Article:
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Dancing with Spiders

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When a respected friend and mentor wrote from the Philippines many years ago saying that she had lived through encounters with a tarantula and a cobra in the same week, I was in awe of her survival skills and humorous retelling of the encounters. Her bravery in allowing the tarantula to traverse her head, crawl down her chest and legs, and exit the outdoor shower in which she was standing elevated my respect for her. Putting the lid on the stew pot in which she found the cobra and carrying it outside where she released it caused me to consider her sanity.

Little did we know at the time that the tarantula was relatively harmless; believing, instead, the myths surrounding tarantulas and their supposedly deadly bites. The cobra, of course, is another story although quite fascinating.

Critter Column – Dancing with Spiders Part II

Tarantulas are found in tropical climates throughout the world including the Caribbean. There are some 800 species of tarantulas and they are also known as monkey spiders, horse spiders, bird spiders, baboon spiders, and bird-eating spiders. They are mainly nocturnal, spending daylight hours in burrows in the ground, under rocks and fallen limbs, and in tree canopies; habitat dependent, of course, upon the species.

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People living in tarantula-inhabited areas sometimes find the large, hairy spiders in their homes as have we. After catching them and repatriating them to the outdoors as they docilely allowed us to move them I remembered my friend’s letter and all the dire warnings regarding fatal tarantula bites I’ve read and heard over many years.

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There has never been a documented case of anyone anywhere dying from a tarantula bite. All tarantulas possess two formidable fangs and venom used in killing their prey, i.e., insects, other spiders, amphibians, and sometimes small birds. The purpose of the venom is to start the digestive process as it dissolves the prey’s tissues and powerful jaws crush bones and flesh.

While this venom does cause irritation and sometimes pain when a human is bitten; that human generally must provoke the tarantula. Even then, New World (western hemisphere) tarantulas often give warning when they rear up on hind legs and threaten to eject special hairs on their abdomens. These hairs are called urticating hairs and they are barbed and tipped with a mild venom. The urticating hairs are used not only in defense but also as a means of marking territory when the tarantulas rub them off along their territorial boundaries. If a human provokes a New World tarantula and finds himself with urticating hairs under his skin, or worse, in his eyes, he will experience some discomfort and, especially if the eyes are involved, a trip to the doctor will be necessary; however, a fatality is not imminent.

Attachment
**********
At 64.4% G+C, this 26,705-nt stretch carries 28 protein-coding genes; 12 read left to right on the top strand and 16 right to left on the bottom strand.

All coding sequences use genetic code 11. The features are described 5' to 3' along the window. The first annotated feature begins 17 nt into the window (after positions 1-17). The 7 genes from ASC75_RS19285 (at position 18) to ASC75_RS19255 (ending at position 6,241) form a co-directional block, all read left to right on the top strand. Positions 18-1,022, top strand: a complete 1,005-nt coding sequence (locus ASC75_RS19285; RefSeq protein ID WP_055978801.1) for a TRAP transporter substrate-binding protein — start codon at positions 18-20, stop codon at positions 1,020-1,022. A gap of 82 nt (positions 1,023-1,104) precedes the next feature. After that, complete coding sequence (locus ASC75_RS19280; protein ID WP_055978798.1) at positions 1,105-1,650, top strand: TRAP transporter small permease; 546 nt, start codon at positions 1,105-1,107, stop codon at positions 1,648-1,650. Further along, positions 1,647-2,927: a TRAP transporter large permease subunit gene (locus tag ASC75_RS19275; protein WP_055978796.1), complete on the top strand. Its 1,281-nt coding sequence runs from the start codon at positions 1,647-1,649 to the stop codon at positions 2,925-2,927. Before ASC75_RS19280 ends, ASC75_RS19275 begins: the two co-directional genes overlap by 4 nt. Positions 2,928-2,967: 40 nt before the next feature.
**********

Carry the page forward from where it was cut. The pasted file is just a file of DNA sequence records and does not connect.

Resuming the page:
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The myths concerning the deadliness of tarantula bites appear to have developed many centuries ago in a small Roman farming community in Italy called Tarantum. Living in the fields there was a hairy spider that did inflict sometimes fatal bites. It is now believed that this dangerous spider was the Mediterranean Black Widow. Because both spiders were hairy they became know as tarantulas…spiders from Tarantum. As the centuries passed and people began to migrate, the myth of the deadly tarantulas accompanied them as they dispersed around the world. Many people today still call any hairy spider a tarantula although we now know that true tarantulas are only remotely related to the deadly widow spiders and other wolf spiders.

Nonetheless, the myth of the deadly tarantula continues. During the 16 th century in Italy an epidemic of allegedly deadly spider bites occurred. A popular idea promulgated at the time was that a tarantula bite caused a condition called tarantism wherein the victim became extremely fidgety and excitable before dying and that the only cure was wild, uncontrolled dancing; this being at a time when the prevailing religion forbade any form of dancing. Touted as the only cure for these fatal spider bites, a form of dance evolved known today as the Tarantella. While dancing was forbidden by the church, dancing the Tarantella was apparently accepted by the powers in the church as a medicinal cure rather than a sin. In a time when having fun, taking a break from the back-breaking field work and the drudgery of maintaining a home, and separation of the sexes except for purposes of procreation it’s no wonder there was an epidemic of fatal spider bites.

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Next month’s column will provide further information on some of the species of true tarantulas found in the Caribbean. In the meantime, should you see a large, hairy spider, appreciate it and don’t fear it. If it’s in your home carefully nudge it out the door with a broom. You won’t have to learn a new dance step and you’ll be doing the environment a favor since the tarantulas are another of Mother Nature’s bug controllers.

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Becky Bauer is a scuba instructor and award-winning journalist covering the marine environment in the Caribbean. She is a contributing photographer to NOAA.

So Caribbean you can almost taste the rum...

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